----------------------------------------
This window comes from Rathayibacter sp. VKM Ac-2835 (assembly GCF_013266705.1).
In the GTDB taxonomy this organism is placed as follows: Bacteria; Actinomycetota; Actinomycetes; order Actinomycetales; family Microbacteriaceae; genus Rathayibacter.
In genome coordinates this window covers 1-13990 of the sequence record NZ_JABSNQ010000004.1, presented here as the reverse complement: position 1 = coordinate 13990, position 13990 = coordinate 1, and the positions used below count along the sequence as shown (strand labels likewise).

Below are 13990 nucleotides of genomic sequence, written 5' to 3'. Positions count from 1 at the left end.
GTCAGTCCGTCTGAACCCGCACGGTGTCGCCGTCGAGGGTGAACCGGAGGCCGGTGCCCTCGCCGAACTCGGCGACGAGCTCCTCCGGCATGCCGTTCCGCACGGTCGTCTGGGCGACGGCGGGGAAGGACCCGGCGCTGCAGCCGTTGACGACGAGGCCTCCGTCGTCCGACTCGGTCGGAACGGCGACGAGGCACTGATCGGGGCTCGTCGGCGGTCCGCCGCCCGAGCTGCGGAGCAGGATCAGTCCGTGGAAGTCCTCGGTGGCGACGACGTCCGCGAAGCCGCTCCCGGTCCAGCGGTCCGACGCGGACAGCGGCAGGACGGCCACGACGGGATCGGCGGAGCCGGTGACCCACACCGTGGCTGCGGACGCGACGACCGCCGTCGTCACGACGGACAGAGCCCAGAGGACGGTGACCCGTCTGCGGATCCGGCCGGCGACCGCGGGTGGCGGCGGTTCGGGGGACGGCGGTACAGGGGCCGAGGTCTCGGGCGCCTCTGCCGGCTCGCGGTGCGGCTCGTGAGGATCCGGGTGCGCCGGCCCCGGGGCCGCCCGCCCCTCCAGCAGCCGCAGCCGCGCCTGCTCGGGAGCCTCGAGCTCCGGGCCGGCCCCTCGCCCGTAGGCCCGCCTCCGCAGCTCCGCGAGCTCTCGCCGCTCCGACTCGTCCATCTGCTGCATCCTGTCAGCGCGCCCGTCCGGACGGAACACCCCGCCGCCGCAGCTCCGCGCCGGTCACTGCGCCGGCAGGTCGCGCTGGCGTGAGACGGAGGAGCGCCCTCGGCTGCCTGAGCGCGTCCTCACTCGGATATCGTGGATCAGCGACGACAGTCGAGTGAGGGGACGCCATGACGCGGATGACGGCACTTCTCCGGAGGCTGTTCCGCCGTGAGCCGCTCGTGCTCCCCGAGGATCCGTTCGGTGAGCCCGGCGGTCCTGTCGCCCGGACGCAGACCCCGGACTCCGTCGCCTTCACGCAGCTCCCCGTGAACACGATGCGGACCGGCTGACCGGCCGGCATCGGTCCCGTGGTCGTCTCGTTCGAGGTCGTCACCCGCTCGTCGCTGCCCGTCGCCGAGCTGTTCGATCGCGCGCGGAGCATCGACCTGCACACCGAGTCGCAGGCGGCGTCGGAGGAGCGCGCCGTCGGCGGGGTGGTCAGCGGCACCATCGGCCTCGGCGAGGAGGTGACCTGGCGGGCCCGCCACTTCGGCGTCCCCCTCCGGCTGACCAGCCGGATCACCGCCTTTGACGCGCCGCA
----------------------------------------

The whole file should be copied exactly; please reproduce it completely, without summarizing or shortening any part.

This window comes from Rathayibacter sp. VKM Ac-2835 (assembly GCF_013266705.1).
In the GTDB taxonomy this organism is placed as follows: Bacteria; Actinomycetota; Actinomycetes; order Actinomycetales; family Microbacteriaceae; genus Rathayibacter.
In genome coordinates this window covers 1-13990 of the sequence record NZ_JABSNQ010000004.1, presented here as the reverse complement: position 1 = coordinate 13990, position 13990 = coordinate 1, and the positions used below count along the sequence as shown (strand labels likewise).

Below are 13990 nucleotides of genomic sequence, written 5' to 3'. Positions count from 1 at the left end.
GTCAGTCCGTCTGAACCCGCACGGTGTCGCCGTCGAGGGTGAACCGGAGGCCGGTGCCCTCGCCGAACTCGGCGACGAGCTCCTCCGGCATGCCGTTCCGCACGGTCGTCTGGGCGACGGCGGGGAAGGACCCGGCGCTGCAGCCGTTGACGACGAGGCCTCCGTCGTCCGACTCGGTCGGAACGGCGACGAGGCACTGATCGGGGCTCGTCGGCGGTCCGCCGCCCGAGCTGCGGAGCAGGATCAGTCCGTGGAAGTCCTCGGTGGCGACGACGTCCGCGAAGCCGCTCCCGGTCCAGCGGTCCGACGCGGACAGCGGCAGGACGGCCACGACGGGATCGGCGGAGCCGGTGACCCACACCGTGGCTGCGGACGCGACGACCGCCGTCGTCACGACGGACAGAGCCCAGAGGACGGTGACCCGTCTGCGGATCCGGCCGGCGACCGCGGGTGGCGGCGGTTCGGGGGACGGCGGTACAGGGGCCGAGGTCTCGGGCGCCTCTGCCGGCTCGCGGTGCGGCTCGTGAGGATCCGGGTGCGCCGGCCCCGGGGCCGCCCGCCCCTCCAGCAGCCGCAGCCGCGCCTGCTCGGGAGCCTCGAGCTCCGGGCCGGCCCCTCGCCCGTAGGCCCGCCTCCGCAGCTCCGCGAGCTCTCGCCGCTCCGACTCGTCCATCTGCTGCATCCTGTCAGCGCGCCCGTCCGGACGGAACACCCCGCCGCCGCAGCTCCGCGCCGGTCACTGCGCCGGCAGGTCGCGCTGGCGTGAGACGGAGGAGCGCCCTCGGCTGCCTGAGCGCGTCCTCACTCGGATATCGTGGATCAGCGACGACAGTCGAGTGAGGGGACGCCATGACGCGGATGACGGCACTTCTCCGGAGGCTGTTCCGCCGTGAGCCGCTCGTGCTCCCCGAGGATCCGTTCGGTGAGCCCGGCGGTCCTGTCGCCCGGACGCAGACCCCGGACTCCGTCGCCTTCACGCAGCTCCCCGTGAACACGATGCGGACCGGCTGACCGGCCGGCATCGGTCCCGTGGTCGTCTCGTTCGAGGTCGTCACCCGCTCGTCGCTGCCCGTCGCCGAGCTGTTCGATCGCGCGCGGAGCATCGACCTGCACACCGAGTCGCAGGCGGCGTCGGAGGAGCGCGCCGTCGGCGGGGTGGTCAGCGGCACCATCGGCCTCGGCGAGGAGGTGACCTGGCGGGCCCGCCACTTCGGCGTCCCCCTCCGGCTGACCAGCCGGATCACCGCCTTTGACGCGCCGCA